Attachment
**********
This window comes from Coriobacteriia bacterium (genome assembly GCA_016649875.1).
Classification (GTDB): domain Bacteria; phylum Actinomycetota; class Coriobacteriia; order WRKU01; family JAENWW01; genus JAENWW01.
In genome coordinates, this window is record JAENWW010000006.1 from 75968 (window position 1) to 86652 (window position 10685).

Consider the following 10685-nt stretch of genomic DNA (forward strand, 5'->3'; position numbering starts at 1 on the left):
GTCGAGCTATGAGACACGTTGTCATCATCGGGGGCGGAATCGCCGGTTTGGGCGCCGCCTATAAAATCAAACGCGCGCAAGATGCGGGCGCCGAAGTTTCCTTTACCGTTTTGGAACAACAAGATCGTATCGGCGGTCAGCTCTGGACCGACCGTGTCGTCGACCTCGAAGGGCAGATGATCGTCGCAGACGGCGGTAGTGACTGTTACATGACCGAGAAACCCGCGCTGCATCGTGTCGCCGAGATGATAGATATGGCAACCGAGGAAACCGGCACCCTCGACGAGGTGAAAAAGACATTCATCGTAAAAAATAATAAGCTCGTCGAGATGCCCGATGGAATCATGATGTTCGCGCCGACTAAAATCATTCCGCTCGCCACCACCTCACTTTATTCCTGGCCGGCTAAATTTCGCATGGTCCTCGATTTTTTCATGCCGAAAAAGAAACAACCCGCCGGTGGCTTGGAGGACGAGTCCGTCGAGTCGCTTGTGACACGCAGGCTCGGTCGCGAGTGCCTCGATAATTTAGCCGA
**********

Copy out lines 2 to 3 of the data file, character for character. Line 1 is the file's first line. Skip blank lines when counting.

Classification (GTDB): domain Bacteria; phylum Actinomycetota; class Coriobacteriia; order WRKU01; family JAENWW01; genus JAENWW01.
In genome coordinates, this window is record JAENWW010000006.1 from 75968 (window position 1) to 86652 (window position 10685).